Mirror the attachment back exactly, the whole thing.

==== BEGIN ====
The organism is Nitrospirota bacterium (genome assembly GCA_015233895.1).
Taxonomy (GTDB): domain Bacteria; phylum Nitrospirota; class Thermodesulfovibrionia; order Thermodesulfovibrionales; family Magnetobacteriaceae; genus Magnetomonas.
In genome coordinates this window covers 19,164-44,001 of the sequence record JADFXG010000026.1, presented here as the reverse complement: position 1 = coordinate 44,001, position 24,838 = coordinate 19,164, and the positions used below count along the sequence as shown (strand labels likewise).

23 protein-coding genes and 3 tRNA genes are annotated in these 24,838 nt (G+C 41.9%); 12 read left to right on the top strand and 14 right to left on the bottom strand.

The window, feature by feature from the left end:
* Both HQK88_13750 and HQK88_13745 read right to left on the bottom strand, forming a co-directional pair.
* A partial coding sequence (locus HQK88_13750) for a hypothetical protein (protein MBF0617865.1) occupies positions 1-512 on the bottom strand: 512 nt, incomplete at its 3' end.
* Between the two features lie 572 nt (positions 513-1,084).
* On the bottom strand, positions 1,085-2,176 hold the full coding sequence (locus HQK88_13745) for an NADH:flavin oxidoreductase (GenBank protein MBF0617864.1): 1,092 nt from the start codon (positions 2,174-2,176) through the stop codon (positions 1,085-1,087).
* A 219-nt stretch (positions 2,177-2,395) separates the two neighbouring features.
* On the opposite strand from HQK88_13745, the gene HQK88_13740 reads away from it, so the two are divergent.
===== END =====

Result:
The organism is Nitrospirota bacterium (genome assembly GCA_015233895.1).
Taxonomy (GTDB): domain Bacteria; phylum Nitrospirota; class Thermodesulfovibrionia; order Thermodesulfovibrionales; family Magnetobacteriaceae; genus Magnetomonas.
In genome coordinates this window covers 19,164-44,001 of the sequence record JADFXG010000026.1, presented here as the reverse complement: position 1 = coordinate 44,001, position 24,838 = coordinate 19,164, and the positions used below count along the sequence as shown (strand labels likewise).

23 protein-coding genes and 3 tRNA genes are annotated in these 24,838 nt (G+C 41.9%); 12 read left to right on the top strand and 14 right to left on the bottom strand.

The window, feature by feature from the left end:
* Both HQK88_13750 and HQK88_13745 read right to left on the bottom strand, forming a co-directional pair.
* A partial coding sequence (locus HQK88_13750) for a hypothetical protein (protein MBF0617865.1) occupies positions 1-512 on the bottom strand: 512 nt, incomplete at its 3' end.
* Between the two features lie 572 nt (positions 513-1,084).
* On the bottom strand, positions 1,085-2,176 hold the full coding sequence (locus HQK88_13745) for an NADH:flavin oxidoreductase (GenBank protein MBF0617864.1): 1,092 nt from the start codon (positions 2,174-2,176) through the stop codon (positions 1,085-1,087).
* A 219-nt stretch (positions 2,177-2,395) separates the two neighbouring features.
* On the opposite strand from HQK88_13745, the gene HQK88_13740 reads away from it, so the two are divergent.